Well, I do know how to play the game, from both sides.
The way I feel about it now is that I spent the last 7 months figuring how the game engine worked, and learning how to optimize my efficiency whichever side I'm playing.
One could argue that I'm a better Soviet player than a German one, but I think the general consensus is that the German has much more pressure in 1941/42 than his Soviet counterpart. So I think it's fair to say I'm just a good player, for either side (not great - I'm only saying I'm proficient).
I spent all this time figuring out the mechanics - how to maximize air effectiveness, how to maximize German supply to the front-line units, what avenues are good advances for the German, what terrain is good for defense of the Soviet, etc.
And after figuring out how to optimize everything, I'm left with the conclusion, as I said before, that it's game mechanics that beat the German, not skilled Soviet play (I'm not going in to that because I think we've all talked a great deal about ZOCs, rail capacity, the simple way a combination of linebacker/linear gives the Soviet every ability to dictate the course of the German advance, etc.). All I'm asking is for forts to do what I think the realistically do - protect a limited approach area.
It boils down to how easy it is for a smart Soviet player to avoid being encircled. As I said to my Soviet opponent: The only thing the Soviet has to do is ensure he doesn't do anything after Turn 10 that gets 500,000 Soviets isolated, and he knows he can ride it out until late 1942 and take the initiative. There really is no issue with Soviet production: rail capacity is sufficient to protect at least as much industry as the Soviets did historically (and I don't consider this 'broken').
The only way to beat the Soviets is casualties, and the game mechanics make it really easy for the Soviet to avoid repeating his historic predecessor's casualty figures. That's it - that's the problem with the game.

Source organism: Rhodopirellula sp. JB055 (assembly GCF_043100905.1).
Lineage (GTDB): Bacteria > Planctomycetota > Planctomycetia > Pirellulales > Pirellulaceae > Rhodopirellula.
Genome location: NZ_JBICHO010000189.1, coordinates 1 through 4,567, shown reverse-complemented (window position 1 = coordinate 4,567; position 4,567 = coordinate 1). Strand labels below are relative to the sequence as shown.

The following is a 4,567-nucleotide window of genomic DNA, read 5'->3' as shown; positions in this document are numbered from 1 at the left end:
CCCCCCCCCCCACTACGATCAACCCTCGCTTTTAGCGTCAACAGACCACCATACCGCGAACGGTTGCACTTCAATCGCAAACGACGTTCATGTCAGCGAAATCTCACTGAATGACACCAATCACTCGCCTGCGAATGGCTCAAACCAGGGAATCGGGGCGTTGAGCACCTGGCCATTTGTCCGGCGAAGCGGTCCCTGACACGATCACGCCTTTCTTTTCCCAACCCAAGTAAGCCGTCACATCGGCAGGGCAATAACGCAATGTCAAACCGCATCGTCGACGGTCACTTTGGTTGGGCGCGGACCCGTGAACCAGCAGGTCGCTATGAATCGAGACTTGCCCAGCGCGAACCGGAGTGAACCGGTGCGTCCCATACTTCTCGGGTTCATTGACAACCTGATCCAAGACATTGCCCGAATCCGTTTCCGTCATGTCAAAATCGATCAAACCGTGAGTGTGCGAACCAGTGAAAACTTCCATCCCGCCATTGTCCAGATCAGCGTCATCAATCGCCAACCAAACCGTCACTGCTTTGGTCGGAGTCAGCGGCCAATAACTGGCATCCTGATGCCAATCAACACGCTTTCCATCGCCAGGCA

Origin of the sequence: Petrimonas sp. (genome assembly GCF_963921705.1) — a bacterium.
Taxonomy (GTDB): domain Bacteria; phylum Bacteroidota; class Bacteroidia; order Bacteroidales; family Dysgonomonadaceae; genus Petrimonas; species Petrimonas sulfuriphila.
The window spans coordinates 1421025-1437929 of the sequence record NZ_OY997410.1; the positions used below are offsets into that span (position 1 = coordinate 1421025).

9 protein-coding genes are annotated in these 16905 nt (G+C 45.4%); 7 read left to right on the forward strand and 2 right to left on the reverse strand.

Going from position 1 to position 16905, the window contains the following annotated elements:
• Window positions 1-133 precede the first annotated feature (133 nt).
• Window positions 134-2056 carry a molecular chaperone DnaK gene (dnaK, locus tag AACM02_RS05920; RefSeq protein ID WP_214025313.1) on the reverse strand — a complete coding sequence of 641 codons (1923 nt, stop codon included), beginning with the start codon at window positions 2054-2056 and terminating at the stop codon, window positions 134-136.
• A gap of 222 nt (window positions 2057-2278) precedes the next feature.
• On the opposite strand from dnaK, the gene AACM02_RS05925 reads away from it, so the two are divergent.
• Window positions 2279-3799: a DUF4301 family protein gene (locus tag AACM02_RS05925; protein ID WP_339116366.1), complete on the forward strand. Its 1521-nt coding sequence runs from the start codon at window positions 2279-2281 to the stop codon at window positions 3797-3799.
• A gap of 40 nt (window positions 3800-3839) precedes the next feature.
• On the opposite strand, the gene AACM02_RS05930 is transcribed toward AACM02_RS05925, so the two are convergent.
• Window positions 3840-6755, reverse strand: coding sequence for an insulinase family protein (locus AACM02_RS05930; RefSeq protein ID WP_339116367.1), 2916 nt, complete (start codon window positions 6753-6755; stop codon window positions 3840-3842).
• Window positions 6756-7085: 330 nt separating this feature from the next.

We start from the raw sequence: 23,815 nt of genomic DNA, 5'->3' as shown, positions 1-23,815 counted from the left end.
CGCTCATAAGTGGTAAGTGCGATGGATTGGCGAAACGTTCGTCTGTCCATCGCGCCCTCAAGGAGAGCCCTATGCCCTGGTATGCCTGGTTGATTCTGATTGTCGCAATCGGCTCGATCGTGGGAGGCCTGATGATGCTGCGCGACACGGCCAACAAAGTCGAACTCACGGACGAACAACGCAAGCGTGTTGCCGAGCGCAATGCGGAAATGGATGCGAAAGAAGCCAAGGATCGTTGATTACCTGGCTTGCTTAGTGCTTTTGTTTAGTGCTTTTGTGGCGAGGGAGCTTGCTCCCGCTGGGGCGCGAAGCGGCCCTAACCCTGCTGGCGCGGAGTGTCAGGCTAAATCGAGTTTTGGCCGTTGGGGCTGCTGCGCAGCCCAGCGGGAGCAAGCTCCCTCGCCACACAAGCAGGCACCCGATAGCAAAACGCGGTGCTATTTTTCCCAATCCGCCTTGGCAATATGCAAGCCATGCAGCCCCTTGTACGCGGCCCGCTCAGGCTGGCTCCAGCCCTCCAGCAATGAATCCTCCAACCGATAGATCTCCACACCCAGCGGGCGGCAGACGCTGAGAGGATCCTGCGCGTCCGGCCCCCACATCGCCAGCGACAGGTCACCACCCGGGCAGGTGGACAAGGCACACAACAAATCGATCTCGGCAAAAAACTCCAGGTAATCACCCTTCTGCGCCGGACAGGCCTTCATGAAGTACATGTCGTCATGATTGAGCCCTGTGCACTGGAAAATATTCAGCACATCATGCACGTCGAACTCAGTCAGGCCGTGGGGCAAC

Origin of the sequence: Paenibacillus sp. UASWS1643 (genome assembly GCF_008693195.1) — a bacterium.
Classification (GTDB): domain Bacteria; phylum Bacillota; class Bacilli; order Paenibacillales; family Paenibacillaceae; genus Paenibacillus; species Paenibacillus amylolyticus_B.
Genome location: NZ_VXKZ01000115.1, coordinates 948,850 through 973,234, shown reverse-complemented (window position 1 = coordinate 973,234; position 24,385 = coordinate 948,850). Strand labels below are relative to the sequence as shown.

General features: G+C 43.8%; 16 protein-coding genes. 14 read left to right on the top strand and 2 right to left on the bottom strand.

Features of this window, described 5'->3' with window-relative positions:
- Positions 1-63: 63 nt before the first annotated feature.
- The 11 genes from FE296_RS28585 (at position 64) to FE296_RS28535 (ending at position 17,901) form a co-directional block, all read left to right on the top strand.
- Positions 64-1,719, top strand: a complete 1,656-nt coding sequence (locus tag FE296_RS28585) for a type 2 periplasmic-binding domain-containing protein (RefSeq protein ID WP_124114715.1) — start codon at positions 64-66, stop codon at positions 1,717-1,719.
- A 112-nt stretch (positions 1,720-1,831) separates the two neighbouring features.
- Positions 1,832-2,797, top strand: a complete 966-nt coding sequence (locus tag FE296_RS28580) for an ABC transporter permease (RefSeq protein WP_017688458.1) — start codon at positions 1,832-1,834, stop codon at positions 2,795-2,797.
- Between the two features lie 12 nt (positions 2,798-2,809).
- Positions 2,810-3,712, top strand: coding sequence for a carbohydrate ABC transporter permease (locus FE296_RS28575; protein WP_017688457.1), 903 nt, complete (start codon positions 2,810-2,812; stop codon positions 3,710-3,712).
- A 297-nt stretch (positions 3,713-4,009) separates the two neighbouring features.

Making forts less omni-directional (and I would add scaling - such that if a brigade creates a level 3 fort, a Corps can't derive the same benefit from it) would enable the German to move with better operational initiative. Right now, it's incredibly easy for the Soviet to steal that initiative.
The problem with this analysis is that the hexes themselves are artificial. A line of contiguous hexes would not represent a zig-zagging line. but rather a continuous front. Attacks from 2 or 3 adjacent hexsides should represent a basically "frontal" assault, and I don't think that there should be any reduction in fort benefits because of that. However, where a unit has genuinely flanked a position, so the attack is coming from opposite directions on the same hex, I would agree that there should be some sort of bonus/penalty. I suspect, though, that this is not the type of situation that concerns you.
I think you hit the nail on the head in another thread where you noted that the chances of an outright German "win" are slender against an experienced Soviet player, and that this is quite consistent with "real life." Let's face it, the Russians made some monumental mistakes that an experienced player will not make, and they still won the war quite handily. Their KIA/MIA numbers were over 3mm at the end of 1941, with an additional 1.5mm or so wounded. That is well beyond what most German players expect to achieve in 1941.
My point is that the Russian campaign is not a "fair" fight. The Russians will likely "win" no matter what. Hence the victory conditions, where the Germans can win, as long as they lose more slowly than they did historically. I am not sure why people have such a problem with this -- it is what it is.
The best analogy I can draw is to Battle of the Bulge games (which I enjoy to no end). In a properly constructed game, the Germans are never getting to Antwerp, and they will be lucky to sniff the Meuse. And that is exactly the point.